Northern Virginia Building Industry Association 2021 Industry Impact Report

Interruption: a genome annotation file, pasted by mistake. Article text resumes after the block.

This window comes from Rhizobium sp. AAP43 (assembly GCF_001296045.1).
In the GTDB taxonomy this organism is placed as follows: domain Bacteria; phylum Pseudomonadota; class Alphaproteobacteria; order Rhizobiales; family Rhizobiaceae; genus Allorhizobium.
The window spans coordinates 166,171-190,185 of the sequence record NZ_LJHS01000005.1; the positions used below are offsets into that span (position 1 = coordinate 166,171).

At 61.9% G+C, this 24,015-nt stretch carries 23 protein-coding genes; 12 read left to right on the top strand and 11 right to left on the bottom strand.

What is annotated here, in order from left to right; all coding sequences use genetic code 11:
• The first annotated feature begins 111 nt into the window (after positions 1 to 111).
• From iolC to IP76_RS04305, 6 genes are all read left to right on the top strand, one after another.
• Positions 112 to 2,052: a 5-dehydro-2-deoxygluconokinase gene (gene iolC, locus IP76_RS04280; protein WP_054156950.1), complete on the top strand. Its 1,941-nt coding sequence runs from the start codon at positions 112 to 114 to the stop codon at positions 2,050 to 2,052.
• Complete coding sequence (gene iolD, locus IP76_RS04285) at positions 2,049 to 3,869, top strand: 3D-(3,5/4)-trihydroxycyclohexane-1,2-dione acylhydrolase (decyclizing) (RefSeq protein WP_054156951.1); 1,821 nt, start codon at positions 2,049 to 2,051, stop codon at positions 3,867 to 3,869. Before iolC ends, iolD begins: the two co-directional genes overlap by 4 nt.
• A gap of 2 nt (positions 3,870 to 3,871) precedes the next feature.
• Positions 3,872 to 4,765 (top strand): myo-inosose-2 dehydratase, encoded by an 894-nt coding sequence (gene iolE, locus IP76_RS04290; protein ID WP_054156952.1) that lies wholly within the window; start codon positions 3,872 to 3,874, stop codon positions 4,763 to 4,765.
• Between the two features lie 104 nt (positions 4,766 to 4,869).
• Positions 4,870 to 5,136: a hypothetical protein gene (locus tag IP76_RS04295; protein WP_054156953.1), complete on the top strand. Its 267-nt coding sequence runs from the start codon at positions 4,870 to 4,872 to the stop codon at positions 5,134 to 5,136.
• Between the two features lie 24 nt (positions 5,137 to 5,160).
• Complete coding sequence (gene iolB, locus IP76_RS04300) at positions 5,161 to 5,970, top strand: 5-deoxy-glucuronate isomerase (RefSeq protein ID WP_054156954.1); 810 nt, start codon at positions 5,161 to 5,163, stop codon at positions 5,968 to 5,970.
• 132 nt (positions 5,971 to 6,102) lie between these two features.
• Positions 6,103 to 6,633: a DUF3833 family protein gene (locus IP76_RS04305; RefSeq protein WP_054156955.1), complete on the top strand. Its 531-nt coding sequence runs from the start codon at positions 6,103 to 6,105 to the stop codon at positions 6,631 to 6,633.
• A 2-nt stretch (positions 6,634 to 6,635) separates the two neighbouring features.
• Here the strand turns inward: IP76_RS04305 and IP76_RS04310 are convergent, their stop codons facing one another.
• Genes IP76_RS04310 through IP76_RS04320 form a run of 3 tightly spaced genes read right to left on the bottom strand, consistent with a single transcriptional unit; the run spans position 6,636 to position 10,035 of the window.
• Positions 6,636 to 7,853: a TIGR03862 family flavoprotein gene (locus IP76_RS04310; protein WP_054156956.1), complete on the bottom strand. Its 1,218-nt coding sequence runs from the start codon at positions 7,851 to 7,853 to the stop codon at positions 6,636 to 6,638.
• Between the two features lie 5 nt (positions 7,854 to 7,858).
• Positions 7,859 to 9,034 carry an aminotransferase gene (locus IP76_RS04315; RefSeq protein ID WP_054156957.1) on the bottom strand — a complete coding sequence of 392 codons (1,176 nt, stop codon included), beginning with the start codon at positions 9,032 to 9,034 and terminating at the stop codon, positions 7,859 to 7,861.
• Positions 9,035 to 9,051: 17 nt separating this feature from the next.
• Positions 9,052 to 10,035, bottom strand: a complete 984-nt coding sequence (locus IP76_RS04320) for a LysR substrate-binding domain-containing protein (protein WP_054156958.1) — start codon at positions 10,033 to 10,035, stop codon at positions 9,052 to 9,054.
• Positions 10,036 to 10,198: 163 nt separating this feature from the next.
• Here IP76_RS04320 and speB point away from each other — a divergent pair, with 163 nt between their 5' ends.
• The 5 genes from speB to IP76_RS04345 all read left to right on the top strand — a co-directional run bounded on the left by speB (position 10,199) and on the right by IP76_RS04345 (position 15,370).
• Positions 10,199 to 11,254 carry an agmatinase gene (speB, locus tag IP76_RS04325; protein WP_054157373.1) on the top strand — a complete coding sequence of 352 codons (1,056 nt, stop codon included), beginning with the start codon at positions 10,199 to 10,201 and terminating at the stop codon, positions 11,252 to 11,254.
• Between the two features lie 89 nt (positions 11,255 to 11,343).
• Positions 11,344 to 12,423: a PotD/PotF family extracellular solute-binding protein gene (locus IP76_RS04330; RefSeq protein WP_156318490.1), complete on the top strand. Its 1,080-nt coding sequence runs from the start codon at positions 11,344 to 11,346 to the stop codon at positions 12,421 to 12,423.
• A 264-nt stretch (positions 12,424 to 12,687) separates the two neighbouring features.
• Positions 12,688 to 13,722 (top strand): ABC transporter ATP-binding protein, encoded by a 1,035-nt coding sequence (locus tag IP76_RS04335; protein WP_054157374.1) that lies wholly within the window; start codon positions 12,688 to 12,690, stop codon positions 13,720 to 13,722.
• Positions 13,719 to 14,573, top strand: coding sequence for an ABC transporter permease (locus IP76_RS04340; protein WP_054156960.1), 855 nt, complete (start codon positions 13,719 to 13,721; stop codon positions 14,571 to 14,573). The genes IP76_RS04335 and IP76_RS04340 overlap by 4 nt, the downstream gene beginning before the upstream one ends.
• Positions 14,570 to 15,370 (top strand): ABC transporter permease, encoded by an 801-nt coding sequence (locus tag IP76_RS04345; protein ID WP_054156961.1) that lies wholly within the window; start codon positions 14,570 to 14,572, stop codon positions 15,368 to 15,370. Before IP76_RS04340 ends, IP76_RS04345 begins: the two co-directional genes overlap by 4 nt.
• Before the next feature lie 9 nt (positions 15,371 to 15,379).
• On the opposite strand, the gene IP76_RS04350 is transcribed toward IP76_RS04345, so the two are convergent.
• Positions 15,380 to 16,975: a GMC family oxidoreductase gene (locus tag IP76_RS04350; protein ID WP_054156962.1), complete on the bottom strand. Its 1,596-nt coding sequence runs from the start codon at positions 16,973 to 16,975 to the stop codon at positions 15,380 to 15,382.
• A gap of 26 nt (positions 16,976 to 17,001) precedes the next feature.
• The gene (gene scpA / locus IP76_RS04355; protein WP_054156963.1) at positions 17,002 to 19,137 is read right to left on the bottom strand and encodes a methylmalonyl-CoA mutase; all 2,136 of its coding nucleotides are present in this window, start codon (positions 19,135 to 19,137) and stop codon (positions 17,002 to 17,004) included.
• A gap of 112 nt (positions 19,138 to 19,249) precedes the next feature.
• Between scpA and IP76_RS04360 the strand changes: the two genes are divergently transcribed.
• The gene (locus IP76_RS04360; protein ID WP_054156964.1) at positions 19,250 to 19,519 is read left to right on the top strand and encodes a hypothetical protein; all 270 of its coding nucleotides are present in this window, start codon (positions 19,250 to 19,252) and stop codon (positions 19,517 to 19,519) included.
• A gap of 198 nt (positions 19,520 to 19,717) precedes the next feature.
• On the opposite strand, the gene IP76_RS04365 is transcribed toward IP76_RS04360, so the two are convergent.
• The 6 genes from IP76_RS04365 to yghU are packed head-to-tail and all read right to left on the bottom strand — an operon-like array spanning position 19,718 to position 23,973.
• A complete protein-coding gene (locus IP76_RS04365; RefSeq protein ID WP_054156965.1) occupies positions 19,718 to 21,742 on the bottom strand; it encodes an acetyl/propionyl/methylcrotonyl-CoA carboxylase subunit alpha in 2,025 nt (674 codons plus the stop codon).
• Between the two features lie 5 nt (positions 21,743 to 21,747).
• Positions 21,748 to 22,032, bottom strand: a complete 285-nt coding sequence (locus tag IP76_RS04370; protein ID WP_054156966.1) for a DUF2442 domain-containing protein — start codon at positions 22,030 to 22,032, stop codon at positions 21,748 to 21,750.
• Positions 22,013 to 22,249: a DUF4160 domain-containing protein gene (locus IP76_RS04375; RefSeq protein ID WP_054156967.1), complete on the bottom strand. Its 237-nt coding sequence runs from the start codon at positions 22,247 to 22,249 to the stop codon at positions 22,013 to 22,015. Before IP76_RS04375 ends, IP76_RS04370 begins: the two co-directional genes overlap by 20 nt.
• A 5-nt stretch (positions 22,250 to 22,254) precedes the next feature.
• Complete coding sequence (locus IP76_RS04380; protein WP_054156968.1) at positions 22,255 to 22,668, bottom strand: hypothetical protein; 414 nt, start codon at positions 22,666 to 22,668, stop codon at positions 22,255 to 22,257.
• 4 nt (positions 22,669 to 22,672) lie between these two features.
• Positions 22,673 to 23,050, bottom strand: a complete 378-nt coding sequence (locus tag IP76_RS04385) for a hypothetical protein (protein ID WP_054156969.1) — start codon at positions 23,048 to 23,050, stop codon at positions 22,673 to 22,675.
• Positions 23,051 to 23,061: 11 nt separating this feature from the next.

• Home prices are up, but the year-over-year increase is declining from a peak of +17 percent in June 2021.The fevered demand for homes has subsided in the face of higher prices. • Home prices are rising faster in the suburbs compared to closer-in locations, which are up modestly. Along with the resale market, the new-home market in Nor thern Virginia accelerated in the last 21 months, a surprising result of pandemic-related lockdowns.We entered into the COVID era under-supplied on the resale side, and this was exacerbated post COVID as demand increased at the same time sellers took their homes off the market.This resulted in a surge in demand at new-home sales offices. Demand quickly outstripped the industry’s ability to deliver product, as there is a shor tage of lots and not enough incoming supply to replace communities that were selling out more quickly than anticipated. Supply chain bottlenecks (windows, doors, garage doors, appliances, etc.) fur ther limited builders’ ability to star t and complete new homes, so aggressive price increases ensued in an effor t to control demand.The below summarizes the new-home market in Nor thern Virginia so far in 2021. • Year-to-date star ts ending September number 7,254 units, up 13 percent from last year. • Year-to-date new-home sales of 4,501 (excludes I-81 corridor) are down 20 percent from last year as many of this year’s star ts, which are up, date back to contracts written in 2020. • New-home sales on a per-project basis are largely unchanged from last year at 2.7 per month, which was propped up this year by a smaller community count. • Similar to the community count, lot supply is dwindling as the 11,260 vacant developed lots in Nor thern Virginia are down from almost 20,000 in 2015. • Our tracking of future lots, including those that are under development, indicate continued strain on new-home supply levels. In the last few months, the new-home market in Nor thern Virginia has “normalized,” and seasonal demand patterns have returned. Builders are now being much more cautious about raising prices, and fewer locations are capping sales. Supply-chain issues are expected to persist for most of next year, and inflation may threaten these historically low mor tgage rates that the industry has enjoyed since mid-2020. If we can avoid/ overcome these hurdles and keep home prices steady, home shoppers are likely to return for a solid spring selling season. Overall, new-home demand in 2022 will be good, but supply constraints will make it difficult to match 2021 output. Figure 4: NoVA Annual Starts and Closings Figure 3: NoVA Annualized Base Price Increase Each Quarter Figure 2: Fannie Mae Housing Survey – “Good Time to Buy a Home” Figure 1: NoVA Production Builder Community Count Advocacy. Networking. Education. Philanthropy. | 19

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